** Virgin Orbit shipped out the first operational LauncherOne rocket for tests in prep for launch by end of the year: LauncherOne: Shaping Up and Shipping Out | Virgin Orbit

This week, after a very hard drive by our teammates in our Long Beach factory, we waved good-bye to our latest test rocket. Our previous LauncherOne served valiantly through a battery of tests highlighted by several captive carry flights and especially by our flawless drop test. Our latest rocket — which has already been fully integrated, tested, checked, re-checked, analyzed, and triple-checked — is destined for a rigorous crucible of engineering demonstrations and tests of its own. The final demonstration for this rocket will also be the biggest test we’ve attempted as a team: during that test, we’ll fire up LauncherOne’s engine in flight and head for space for the first time.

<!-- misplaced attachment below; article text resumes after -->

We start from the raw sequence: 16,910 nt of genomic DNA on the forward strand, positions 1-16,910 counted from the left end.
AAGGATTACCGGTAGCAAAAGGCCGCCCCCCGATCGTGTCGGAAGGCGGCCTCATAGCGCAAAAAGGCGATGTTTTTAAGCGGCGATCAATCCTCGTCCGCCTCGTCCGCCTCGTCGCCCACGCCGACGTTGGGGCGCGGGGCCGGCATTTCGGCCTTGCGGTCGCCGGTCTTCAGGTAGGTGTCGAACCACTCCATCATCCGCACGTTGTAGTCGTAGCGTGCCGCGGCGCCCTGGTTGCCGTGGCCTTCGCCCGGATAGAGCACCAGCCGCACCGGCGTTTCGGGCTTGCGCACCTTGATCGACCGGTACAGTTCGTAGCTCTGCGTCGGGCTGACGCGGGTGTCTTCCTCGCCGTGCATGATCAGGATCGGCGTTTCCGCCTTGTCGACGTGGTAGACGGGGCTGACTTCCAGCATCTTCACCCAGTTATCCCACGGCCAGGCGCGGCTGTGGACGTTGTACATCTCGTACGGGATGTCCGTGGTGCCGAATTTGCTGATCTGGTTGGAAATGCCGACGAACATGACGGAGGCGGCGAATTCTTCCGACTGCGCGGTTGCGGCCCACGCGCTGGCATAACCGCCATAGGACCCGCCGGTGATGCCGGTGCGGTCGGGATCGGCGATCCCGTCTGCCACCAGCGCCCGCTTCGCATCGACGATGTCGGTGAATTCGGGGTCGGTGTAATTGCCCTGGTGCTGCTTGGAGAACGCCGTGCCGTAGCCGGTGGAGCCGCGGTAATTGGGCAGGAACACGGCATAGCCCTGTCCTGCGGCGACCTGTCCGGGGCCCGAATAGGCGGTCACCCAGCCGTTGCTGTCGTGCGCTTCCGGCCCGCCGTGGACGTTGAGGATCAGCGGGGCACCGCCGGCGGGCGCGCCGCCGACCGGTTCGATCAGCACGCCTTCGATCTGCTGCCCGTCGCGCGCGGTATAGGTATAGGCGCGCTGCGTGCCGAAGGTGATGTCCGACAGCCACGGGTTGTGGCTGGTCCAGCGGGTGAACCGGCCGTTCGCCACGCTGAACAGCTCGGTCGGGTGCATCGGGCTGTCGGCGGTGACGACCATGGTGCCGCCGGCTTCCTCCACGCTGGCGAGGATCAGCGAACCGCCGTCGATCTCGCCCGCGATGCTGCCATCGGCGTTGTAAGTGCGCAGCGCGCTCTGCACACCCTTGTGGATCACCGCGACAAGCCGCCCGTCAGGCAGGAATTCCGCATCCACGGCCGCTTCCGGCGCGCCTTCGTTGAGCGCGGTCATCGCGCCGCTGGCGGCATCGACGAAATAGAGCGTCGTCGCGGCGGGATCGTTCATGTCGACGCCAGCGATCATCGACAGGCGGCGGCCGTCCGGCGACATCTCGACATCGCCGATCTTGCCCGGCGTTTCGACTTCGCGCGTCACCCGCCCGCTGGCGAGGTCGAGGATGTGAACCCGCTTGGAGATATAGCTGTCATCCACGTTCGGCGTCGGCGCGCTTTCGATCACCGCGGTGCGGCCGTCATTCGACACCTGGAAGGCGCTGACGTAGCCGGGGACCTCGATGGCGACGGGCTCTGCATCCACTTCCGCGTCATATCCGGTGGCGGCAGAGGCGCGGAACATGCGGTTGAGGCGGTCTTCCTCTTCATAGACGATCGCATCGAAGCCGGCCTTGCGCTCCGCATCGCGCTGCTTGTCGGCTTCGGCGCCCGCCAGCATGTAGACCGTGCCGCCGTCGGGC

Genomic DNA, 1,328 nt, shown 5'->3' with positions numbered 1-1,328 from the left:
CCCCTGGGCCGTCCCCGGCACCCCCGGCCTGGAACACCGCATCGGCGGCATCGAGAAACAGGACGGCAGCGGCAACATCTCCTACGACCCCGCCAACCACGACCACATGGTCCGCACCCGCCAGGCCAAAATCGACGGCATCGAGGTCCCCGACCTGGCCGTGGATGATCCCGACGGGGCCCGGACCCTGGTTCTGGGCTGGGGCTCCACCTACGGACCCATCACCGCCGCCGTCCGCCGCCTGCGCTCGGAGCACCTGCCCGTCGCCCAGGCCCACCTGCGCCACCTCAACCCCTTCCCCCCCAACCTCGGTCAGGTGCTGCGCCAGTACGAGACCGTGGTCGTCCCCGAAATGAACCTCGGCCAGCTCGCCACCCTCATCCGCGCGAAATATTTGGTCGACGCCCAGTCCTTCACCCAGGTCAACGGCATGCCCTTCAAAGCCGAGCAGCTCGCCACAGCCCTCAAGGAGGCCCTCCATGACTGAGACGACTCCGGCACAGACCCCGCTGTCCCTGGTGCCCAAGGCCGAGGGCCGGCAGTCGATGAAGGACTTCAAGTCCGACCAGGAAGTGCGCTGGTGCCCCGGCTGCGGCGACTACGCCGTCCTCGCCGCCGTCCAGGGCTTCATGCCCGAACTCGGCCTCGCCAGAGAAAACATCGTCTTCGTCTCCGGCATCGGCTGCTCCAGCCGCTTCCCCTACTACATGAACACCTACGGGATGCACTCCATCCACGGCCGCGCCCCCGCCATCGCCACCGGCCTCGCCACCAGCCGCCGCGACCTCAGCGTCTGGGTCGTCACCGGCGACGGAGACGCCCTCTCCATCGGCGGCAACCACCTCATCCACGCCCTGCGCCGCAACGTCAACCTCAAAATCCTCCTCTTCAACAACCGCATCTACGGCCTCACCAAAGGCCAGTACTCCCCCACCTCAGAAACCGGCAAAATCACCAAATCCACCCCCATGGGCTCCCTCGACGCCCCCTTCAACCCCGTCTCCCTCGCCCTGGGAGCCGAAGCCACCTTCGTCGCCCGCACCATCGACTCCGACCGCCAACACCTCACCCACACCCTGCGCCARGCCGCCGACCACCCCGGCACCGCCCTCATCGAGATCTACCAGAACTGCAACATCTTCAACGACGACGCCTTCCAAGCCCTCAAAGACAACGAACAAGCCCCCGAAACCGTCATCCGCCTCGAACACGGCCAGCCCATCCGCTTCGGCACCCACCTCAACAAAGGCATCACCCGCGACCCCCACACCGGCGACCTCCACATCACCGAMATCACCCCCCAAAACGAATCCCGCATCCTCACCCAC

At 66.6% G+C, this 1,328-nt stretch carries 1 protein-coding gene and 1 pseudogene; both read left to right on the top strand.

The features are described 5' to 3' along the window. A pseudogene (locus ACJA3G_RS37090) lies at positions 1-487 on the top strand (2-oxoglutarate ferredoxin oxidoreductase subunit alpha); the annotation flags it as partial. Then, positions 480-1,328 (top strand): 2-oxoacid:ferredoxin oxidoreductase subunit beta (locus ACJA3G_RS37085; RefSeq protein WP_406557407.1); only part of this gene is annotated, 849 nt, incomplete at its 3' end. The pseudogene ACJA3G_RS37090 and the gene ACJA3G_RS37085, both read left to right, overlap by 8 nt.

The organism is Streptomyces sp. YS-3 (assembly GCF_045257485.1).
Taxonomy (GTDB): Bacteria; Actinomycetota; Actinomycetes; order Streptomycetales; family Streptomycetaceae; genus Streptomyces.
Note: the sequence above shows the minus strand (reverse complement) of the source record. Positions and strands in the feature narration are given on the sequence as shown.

Virgin Orbit LauncherOne
This will be the first Virgin Orbit LauncherOne rocket to attempt to put a payload into orbit.

** Firefly Aerospace is posting updates on preps for the first launch of an Alpha rocket next year.

** The small company LAUNCHER pushes 3D printing technology to make its  rocket engines more efficient:

** Blue Origin targets November for next New Shepard flight:

** An update on research on bleeding-edge propulsion concepts: Marc Millis: Testing Possible Spacedrives – Centauri Dreams